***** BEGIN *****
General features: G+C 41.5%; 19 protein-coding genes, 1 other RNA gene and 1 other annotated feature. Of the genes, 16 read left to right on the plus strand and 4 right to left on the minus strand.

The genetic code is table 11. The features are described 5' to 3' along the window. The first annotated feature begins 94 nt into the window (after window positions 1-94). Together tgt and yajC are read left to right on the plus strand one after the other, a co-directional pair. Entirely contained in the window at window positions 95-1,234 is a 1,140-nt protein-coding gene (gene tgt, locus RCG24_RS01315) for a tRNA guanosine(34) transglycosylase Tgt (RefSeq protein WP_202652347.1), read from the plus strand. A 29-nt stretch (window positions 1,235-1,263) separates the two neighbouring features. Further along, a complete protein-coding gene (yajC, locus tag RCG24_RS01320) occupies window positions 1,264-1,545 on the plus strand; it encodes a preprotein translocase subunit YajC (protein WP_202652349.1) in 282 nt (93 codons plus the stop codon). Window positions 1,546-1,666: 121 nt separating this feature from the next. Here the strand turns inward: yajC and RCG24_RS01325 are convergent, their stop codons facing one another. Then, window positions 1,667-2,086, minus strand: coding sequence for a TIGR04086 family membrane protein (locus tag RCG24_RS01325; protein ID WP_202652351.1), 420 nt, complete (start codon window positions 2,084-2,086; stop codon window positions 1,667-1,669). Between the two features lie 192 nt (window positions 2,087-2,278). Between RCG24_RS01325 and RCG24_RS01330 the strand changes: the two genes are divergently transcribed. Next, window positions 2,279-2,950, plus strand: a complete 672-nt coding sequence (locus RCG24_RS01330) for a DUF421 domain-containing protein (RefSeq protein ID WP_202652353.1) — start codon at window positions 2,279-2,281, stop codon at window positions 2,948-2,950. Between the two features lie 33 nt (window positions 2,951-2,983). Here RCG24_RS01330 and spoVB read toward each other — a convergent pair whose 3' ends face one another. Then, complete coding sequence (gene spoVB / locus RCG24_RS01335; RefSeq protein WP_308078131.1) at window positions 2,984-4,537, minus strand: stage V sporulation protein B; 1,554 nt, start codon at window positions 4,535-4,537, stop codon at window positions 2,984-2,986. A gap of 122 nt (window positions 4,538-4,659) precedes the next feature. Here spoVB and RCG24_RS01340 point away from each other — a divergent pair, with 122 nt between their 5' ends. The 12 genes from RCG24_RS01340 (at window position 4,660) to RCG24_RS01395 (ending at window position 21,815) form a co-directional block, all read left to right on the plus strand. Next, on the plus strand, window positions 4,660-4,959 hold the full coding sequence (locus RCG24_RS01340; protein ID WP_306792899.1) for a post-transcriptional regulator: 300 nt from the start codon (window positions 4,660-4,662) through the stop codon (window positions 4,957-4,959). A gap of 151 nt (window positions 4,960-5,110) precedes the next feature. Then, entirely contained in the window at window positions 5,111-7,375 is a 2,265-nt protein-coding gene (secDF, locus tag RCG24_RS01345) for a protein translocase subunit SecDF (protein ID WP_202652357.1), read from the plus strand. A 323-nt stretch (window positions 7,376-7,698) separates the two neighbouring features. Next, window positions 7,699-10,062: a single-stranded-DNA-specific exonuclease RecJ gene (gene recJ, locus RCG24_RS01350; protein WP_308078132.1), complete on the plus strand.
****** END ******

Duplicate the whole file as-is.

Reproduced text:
General features: G+C 41.5%; 19 protein-coding genes, 1 other RNA gene and 1 other annotated feature. Of the genes, 16 read left to right on the plus strand and 4 right to left on the minus strand.

The genetic code is table 11. The features are described 5' to 3' along the window. The first annotated feature begins 94 nt into the window (after window positions 1-94). Together tgt and yajC are read left to right on the plus strand one after the other, a co-directional pair. Entirely contained in the window at window positions 95-1,234 is a 1,140-nt protein-coding gene (gene tgt, locus RCG24_RS01315) for a tRNA guanosine(34) transglycosylase Tgt (RefSeq protein WP_202652347.1), read from the plus strand. A 29-nt stretch (window positions 1,235-1,263) separates the two neighbouring features. Further along, a complete protein-coding gene (yajC, locus tag RCG24_RS01320) occupies window positions 1,264-1,545 on the plus strand; it encodes a preprotein translocase subunit YajC (protein WP_202652349.1) in 282 nt (93 codons plus the stop codon). Window positions 1,546-1,666: 121 nt separating this feature from the next. Here the strand turns inward: yajC and RCG24_RS01325 are convergent, their stop codons facing one another. Then, window positions 1,667-2,086, minus strand: coding sequence for a TIGR04086 family membrane protein (locus tag RCG24_RS01325; protein ID WP_202652351.1), 420 nt, complete (start codon window positions 2,084-2,086; stop codon window positions 1,667-1,669). Between the two features lie 192 nt (window positions 2,087-2,278). Between RCG24_RS01325 and RCG24_RS01330 the strand changes: the two genes are divergently transcribed. Next, window positions 2,279-2,950, plus strand: a complete 672-nt coding sequence (locus RCG24_RS01330) for a DUF421 domain-containing protein (RefSeq protein ID WP_202652353.1) — start codon at window positions 2,279-2,281, stop codon at window positions 2,948-2,950. Between the two features lie 33 nt (window positions 2,951-2,983). Here RCG24_RS01330 and spoVB read toward each other — a convergent pair whose 3' ends face one another. Then, complete coding sequence (gene spoVB / locus RCG24_RS01335; RefSeq protein WP_308078131.1) at window positions 2,984-4,537, minus strand: stage V sporulation protein B; 1,554 nt, start codon at window positions 4,535-4,537, stop codon at window positions 2,984-2,986. A gap of 122 nt (window positions 4,538-4,659) precedes the next feature. Here spoVB and RCG24_RS01340 point away from each other — a divergent pair, with 122 nt between their 5' ends. The 12 genes from RCG24_RS01340 (at window position 4,660) to RCG24_RS01395 (ending at window position 21,815) form a co-directional block, all read left to right on the plus strand. Next, on the plus strand, window positions 4,660-4,959 hold the full coding sequence (locus RCG24_RS01340; protein ID WP_306792899.1) for a post-transcriptional regulator: 300 nt from the start codon (window positions 4,660-4,662) through the stop codon (window positions 4,957-4,959). A gap of 151 nt (window positions 4,960-5,110) precedes the next feature. Then, entirely contained in the window at window positions 5,111-7,375 is a 2,265-nt protein-coding gene (secDF, locus tag RCG24_RS01345) for a protein translocase subunit SecDF (protein ID WP_202652357.1), read from the plus strand. A 323-nt stretch (window positions 7,376-7,698) separates the two neighbouring features. Next, window positions 7,699-10,062: a single-stranded-DNA-specific exonuclease RecJ gene (gene recJ, locus RCG24_RS01350; protein WP_308078132.1), complete on the plus strand.